It helps to keep the foot in the right position and ensures that the boot can work to its full potential and maximize performance.
Mathematically there are about 2 trillion different ways to lace a boot with 6 eyelets. We’ve researched this complicated area to save you the time. This means you can lace the boots not only with the correct pattern but with the right tightness through the shoe to maximize your skating.
Edea produce special skating laces that have extra strong fibers running though the length which helps to prevent loosening.
The addition of an Edea lace strap will also reduce slipping and allow the skater to tuck lace ends away for a more stylish look. However, even with extra strong laces and lace straps the constant strain on laces mean they need replacing.
At Edea we recommend replacing laces every 2/3 months depending on your training programme.
Don’t replace laces on the day of competition but a session before. This allows you to get used to the slightly different feel of new laces.
The Herringbone pattern is the most commonly used and is the one we recommend. This allows the boot to be held firmly and offers the flexibility to spread the tension as required throughout the length of the boot.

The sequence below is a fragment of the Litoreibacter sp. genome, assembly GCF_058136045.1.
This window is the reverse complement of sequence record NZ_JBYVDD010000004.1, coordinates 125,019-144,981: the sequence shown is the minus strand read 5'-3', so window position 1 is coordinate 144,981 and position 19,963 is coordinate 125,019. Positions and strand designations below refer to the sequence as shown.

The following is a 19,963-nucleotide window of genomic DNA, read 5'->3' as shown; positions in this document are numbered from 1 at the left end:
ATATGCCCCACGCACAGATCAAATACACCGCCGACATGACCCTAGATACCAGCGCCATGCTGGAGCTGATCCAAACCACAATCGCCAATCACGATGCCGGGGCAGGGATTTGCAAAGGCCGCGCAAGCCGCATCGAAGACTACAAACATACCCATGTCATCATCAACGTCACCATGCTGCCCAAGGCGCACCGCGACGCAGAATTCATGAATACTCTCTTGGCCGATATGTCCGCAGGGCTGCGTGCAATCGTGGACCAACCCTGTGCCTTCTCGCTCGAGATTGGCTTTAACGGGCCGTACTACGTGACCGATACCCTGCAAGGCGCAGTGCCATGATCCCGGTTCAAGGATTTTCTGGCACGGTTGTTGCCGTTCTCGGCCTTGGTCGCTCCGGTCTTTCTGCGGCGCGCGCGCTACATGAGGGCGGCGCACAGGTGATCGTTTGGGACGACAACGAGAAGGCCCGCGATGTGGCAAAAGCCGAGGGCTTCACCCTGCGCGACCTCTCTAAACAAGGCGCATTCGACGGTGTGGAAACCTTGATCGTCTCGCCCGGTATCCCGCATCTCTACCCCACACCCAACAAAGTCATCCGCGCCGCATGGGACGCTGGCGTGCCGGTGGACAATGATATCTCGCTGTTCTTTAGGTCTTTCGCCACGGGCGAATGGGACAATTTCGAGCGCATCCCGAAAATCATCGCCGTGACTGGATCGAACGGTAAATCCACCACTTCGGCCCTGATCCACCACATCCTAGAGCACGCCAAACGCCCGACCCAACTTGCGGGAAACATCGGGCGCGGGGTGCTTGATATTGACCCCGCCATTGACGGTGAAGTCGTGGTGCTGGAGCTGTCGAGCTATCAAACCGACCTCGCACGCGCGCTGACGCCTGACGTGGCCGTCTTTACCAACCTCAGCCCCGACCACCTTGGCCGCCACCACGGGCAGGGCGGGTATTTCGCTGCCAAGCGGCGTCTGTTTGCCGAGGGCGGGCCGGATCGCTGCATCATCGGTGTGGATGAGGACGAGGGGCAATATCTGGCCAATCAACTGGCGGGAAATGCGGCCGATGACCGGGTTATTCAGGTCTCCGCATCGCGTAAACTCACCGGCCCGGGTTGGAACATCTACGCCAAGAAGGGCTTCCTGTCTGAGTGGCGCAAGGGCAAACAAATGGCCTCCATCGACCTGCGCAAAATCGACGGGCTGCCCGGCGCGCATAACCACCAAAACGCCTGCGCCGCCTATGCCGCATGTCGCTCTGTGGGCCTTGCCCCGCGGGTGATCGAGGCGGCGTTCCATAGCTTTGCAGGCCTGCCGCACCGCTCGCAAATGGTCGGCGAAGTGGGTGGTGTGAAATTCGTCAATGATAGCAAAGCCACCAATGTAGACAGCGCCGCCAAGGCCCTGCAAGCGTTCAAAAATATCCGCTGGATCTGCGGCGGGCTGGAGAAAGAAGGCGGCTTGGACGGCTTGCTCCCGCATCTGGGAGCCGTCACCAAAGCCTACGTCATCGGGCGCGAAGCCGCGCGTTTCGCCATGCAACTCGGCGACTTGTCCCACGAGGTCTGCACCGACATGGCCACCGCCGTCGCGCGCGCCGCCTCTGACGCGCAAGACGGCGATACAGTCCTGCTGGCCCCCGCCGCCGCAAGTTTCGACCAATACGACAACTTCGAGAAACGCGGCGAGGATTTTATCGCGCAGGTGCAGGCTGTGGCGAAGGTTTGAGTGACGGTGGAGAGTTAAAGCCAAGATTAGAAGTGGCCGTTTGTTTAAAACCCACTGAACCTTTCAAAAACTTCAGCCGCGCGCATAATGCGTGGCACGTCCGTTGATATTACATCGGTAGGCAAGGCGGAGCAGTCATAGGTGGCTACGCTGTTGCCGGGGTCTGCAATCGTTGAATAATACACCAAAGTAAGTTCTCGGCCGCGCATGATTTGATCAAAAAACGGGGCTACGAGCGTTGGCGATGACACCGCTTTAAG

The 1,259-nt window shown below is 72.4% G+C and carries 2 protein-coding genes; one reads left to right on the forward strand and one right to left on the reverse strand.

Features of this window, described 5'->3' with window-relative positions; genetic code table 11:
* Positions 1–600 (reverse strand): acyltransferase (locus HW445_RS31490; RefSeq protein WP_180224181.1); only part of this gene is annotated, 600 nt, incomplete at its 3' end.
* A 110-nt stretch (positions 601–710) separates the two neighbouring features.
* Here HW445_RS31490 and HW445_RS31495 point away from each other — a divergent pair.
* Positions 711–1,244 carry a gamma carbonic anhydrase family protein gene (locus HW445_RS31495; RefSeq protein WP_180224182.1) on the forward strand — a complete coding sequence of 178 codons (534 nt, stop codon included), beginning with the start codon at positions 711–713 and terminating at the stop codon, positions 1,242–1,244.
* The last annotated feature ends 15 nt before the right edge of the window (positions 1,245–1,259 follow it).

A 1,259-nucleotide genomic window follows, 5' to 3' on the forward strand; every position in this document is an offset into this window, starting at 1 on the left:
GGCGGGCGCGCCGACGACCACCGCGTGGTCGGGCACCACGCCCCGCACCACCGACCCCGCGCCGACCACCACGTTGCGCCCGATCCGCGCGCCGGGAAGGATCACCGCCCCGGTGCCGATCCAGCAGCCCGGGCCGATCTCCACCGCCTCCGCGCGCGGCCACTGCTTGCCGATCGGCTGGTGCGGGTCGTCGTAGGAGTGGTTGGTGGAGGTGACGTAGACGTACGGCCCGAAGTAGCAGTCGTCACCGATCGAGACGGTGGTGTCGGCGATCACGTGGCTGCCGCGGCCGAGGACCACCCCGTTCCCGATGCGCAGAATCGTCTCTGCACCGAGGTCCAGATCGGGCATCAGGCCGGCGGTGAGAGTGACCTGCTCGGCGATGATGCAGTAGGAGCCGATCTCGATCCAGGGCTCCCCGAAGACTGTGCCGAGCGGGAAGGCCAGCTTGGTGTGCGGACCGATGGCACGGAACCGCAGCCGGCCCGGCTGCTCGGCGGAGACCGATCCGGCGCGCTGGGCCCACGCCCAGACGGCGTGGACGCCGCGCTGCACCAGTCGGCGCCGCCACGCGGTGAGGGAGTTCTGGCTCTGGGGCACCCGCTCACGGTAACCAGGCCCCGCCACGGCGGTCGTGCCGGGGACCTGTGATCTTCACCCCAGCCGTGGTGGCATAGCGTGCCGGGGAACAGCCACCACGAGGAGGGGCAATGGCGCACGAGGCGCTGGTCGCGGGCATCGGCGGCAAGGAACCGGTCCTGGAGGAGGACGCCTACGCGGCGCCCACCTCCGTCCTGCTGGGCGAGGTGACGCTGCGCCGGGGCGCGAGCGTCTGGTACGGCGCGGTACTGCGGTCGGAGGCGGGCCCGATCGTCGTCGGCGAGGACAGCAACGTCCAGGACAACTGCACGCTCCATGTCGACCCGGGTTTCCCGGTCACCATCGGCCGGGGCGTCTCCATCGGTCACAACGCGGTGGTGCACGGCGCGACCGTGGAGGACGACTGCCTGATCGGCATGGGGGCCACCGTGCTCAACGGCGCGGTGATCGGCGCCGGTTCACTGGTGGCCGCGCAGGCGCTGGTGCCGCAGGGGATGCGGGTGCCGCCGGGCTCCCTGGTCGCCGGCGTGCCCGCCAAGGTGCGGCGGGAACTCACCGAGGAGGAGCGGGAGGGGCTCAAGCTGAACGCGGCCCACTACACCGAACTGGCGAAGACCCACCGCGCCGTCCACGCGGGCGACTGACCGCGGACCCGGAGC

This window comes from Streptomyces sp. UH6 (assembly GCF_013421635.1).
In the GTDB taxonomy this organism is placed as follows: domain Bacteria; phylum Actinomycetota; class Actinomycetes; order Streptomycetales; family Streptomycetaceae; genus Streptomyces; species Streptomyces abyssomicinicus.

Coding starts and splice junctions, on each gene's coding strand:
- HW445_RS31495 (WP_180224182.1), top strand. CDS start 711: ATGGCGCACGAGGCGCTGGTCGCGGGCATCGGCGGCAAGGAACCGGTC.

The laces should be passed over the eyelets and threaded from the outside to the inside.
This allows the lace to be pulled horizontally and also offers 3 other main advantages
• No direct pressure on the instep
• The lace can hold the foot firmly and evenly
• The laces are self locking at every phase, which helps stop them coming undone.
At the ankle area where the hooks are we recommend laces are threaded from the inside over the hook, around the outside to the bottom and then up to the next hook.
This will ensure:
• A uniform inward pressure on the hook – keeping the laces tighter
• The lace can self-lock on every hook and help prevent loosening
• Direct pressure is applied to the boot rather than the leg
• A ‘V’ shaped closure forms at the top allowing the ankle to bend more easily to maximise skater flexibility and performance.
When taking the boot off loosen the laces ALL the WAY DOWN, so releasing tension off the boot to ensure it maintains its perfect fit.
Tip: Do not leave laced boots in a hot car, as they may loose shape.
The human foot is not symmetrical, with the inner foot wider while the outer foot is smaller.
The tongues job in a shoe is to protect the instep and allow the foot to bend. This action is even more crucial in a skate where this flexibility is the difference between winning and losing.
This means the tongue needs to be held firmly in place by secure lacing, without this it follows the a-symmetry of the foot and moves outwards effecting both performance and comfort.
This is another reason we recommend that you lace not only with the correct pattern but with the correct tightness.
However, even with the correct pattern and tension sometimes a misalignment in your foot arch can still cause the tongue to move around.
To help prevent this Edea has introduced a lace holder on its professional boots.
The lace holder forces the tongue to follow the direction of the laces rather than trying to fall outwards.
Pull both the tips of the laces through the holder.